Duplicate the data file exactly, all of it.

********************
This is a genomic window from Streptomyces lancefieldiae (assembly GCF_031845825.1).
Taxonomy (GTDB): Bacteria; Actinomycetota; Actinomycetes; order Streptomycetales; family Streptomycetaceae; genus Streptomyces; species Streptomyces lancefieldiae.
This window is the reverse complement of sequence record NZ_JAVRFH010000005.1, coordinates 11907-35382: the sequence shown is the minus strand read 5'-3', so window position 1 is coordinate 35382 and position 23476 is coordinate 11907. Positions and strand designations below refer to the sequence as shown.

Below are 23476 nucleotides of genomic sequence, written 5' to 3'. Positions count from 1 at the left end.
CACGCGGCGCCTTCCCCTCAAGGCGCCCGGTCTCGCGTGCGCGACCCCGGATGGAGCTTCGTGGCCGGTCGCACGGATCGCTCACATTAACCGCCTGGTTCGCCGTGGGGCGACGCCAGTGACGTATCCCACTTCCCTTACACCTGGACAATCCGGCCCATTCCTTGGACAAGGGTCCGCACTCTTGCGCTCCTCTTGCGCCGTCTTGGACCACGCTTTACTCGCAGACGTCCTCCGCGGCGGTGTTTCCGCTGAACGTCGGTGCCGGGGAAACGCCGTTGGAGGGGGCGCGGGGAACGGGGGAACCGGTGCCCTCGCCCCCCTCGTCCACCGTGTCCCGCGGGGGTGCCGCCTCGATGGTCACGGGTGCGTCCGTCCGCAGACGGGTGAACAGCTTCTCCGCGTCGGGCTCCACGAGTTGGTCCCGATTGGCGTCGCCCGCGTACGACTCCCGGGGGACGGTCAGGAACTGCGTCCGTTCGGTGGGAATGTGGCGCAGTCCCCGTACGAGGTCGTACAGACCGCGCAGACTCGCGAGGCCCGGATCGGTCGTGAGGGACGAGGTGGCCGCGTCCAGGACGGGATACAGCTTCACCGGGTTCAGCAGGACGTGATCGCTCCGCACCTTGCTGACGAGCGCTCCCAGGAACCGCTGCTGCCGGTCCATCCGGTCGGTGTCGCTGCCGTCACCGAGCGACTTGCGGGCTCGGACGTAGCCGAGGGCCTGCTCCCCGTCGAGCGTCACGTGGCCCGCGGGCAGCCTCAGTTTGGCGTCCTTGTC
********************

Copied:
This is a genomic window from Streptomyces lancefieldiae (assembly GCF_031845825.1).
Taxonomy (GTDB): Bacteria; Actinomycetota; Actinomycetes; order Streptomycetales; family Streptomycetaceae; genus Streptomyces; species Streptomyces lancefieldiae.
This window is the reverse complement of sequence record NZ_JAVRFH010000005.1, coordinates 11907-35382: the sequence shown is the minus strand read 5'-3', so window position 1 is coordinate 35382 and position 23476 is coordinate 11907. Positions and strand designations below refer to the sequence as shown.

Below are 23476 nucleotides of genomic sequence, written 5' to 3'. Positions count from 1 at the left end.
CACGCGGCGCCTTCCCCTCAAGGCGCCCGGTCTCGCGTGCGCGACCCCGGATGGAGCTTCGTGGCCGGTCGCACGGATCGCTCACATTAACCGCCTGGTTCGCCGTGGGGCGACGCCAGTGACGTATCCCACTTCCCTTACACCTGGACAATCCGGCCCATTCCTTGGACAAGGGTCCGCACTCTTGCGCTCCTCTTGCGCCGTCTTGGACCACGCTTTACTCGCAGACGTCCTCCGCGGCGGTGTTTCCGCTGAACGTCGGTGCCGGGGAAACGCCGTTGGAGGGGGCGCGGGGAACGGGGGAACCGGTGCCCTCGCCCCCCTCGTCCACCGTGTCCCGCGGGGGTGCCGCCTCGATGGTCACGGGTGCGTCCGTCCGCAGACGGGTGAACAGCTTCTCCGCGTCGGGCTCCACGAGTTGGTCCCGATTGGCGTCGCCCGCGTACGACTCCCGGGGGACGGTCAGGAACTGCGTCCGTTCGGTGGGAATGTGGCGCAGTCCCCGTACGAGGTCGTACAGACCGCGCAGACTCGCGAGGCCCGGATCGGTCGTGAGGGACGAGGTGGCCGCGTCCAGGACGGGATACAGCTTCACCGGGTTCAGCAGGACGTGATCGCTCCGCACCTTGCTGACGAGCGCTCCCAGGAACCGCTGCTGCCGGTCCATCCGGTCGGTGTCGCTGCCGTCACCGAGCGACTTGCGGGCTCGGACGTAGCCGAGGGCCTGCTCCCCGTCGAGCGTCACGTGGCCCGCGGGCAGCCTCAGTTTGGCGTCCTTGTC